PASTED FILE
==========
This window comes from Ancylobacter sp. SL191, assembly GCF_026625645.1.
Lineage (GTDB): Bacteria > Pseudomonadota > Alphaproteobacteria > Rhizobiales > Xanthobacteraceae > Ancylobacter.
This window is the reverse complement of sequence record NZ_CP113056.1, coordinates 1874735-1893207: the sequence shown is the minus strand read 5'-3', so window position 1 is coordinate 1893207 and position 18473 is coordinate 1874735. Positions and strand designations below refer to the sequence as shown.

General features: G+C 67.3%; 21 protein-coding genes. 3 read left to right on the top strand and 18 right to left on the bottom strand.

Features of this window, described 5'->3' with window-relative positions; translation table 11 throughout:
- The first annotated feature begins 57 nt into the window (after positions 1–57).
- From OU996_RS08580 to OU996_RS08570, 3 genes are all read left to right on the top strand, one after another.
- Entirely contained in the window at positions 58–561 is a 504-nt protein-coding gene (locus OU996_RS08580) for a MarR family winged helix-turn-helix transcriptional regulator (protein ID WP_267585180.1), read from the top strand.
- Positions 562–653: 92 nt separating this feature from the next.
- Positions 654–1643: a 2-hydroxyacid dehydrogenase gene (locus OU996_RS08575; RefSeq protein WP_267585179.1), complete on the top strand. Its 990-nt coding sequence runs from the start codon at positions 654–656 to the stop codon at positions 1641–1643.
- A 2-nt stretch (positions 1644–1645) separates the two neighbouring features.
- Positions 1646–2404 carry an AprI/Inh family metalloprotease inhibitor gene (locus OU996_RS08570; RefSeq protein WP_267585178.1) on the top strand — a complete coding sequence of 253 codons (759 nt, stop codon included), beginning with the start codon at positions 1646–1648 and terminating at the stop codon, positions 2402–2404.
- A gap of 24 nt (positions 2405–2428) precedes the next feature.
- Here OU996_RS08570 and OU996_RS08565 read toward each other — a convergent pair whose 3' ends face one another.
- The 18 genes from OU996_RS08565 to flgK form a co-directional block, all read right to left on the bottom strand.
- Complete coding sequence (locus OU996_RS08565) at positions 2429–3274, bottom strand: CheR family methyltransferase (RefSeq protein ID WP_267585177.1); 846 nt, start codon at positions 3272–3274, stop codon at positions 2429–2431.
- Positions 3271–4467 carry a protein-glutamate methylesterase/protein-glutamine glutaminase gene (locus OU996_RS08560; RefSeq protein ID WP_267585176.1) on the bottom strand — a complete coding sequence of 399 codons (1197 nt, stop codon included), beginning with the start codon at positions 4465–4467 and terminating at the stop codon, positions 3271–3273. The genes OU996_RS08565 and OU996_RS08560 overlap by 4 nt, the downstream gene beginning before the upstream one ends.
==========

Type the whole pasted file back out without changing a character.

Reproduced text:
This window comes from Ancylobacter sp. SL191, assembly GCF_026625645.1.
Lineage (GTDB): Bacteria > Pseudomonadota > Alphaproteobacteria > Rhizobiales > Xanthobacteraceae > Ancylobacter.
This window is the reverse complement of sequence record NZ_CP113056.1, coordinates 1874735-1893207: the sequence shown is the minus strand read 5'-3', so window position 1 is coordinate 1893207 and position 18473 is coordinate 1874735. Positions and strand designations below refer to the sequence as shown.

General features: G+C 67.3%; 21 protein-coding genes. 3 read left to right on the top strand and 18 right to left on the bottom strand.

Features of this window, described 5'->3' with window-relative positions; translation table 11 throughout:
- The first annotated feature begins 57 nt into the window (after positions 1–57).
- From OU996_RS08580 to OU996_RS08570, 3 genes are all read left to right on the top strand, one after another.
- Entirely contained in the window at positions 58–561 is a 504-nt protein-coding gene (locus OU996_RS08580) for a MarR family winged helix-turn-helix transcriptional regulator (protein ID WP_267585180.1), read from the top strand.
- Positions 562–653: 92 nt separating this feature from the next.
- Positions 654–1643: a 2-hydroxyacid dehydrogenase gene (locus OU996_RS08575; RefSeq protein WP_267585179.1), complete on the top strand. Its 990-nt coding sequence runs from the start codon at positions 654–656 to the stop codon at positions 1641–1643.
- A 2-nt stretch (positions 1644–1645) separates the two neighbouring features.
- Positions 1646–2404 carry an AprI/Inh family metalloprotease inhibitor gene (locus OU996_RS08570; RefSeq protein WP_267585178.1) on the top strand — a complete coding sequence of 253 codons (759 nt, stop codon included), beginning with the start codon at positions 1646–1648 and terminating at the stop codon, positions 2402–2404.
- A gap of 24 nt (positions 2405–2428) precedes the next feature.
- Here OU996_RS08570 and OU996_RS08565 read toward each other — a convergent pair whose 3' ends face one another.
- The 18 genes from OU996_RS08565 to flgK form a co-directional block, all read right to left on the bottom strand.
- Complete coding sequence (locus OU996_RS08565) at positions 2429–3274, bottom strand: CheR family methyltransferase (RefSeq protein ID WP_267585177.1); 846 nt, start codon at positions 3272–3274, stop codon at positions 2429–2431.
- Positions 3271–4467 carry a protein-glutamate methylesterase/protein-glutamine glutaminase gene (locus OU996_RS08560; RefSeq protein ID WP_267585176.1) on the bottom strand — a complete coding sequence of 399 codons (1197 nt, stop codon included), beginning with the start codon at positions 4465–4467 and terminating at the stop codon, positions 3271–3273. The genes OU996_RS08565 and OU996_RS08560 overlap by 4 nt, the downstream gene beginning before the upstream one ends.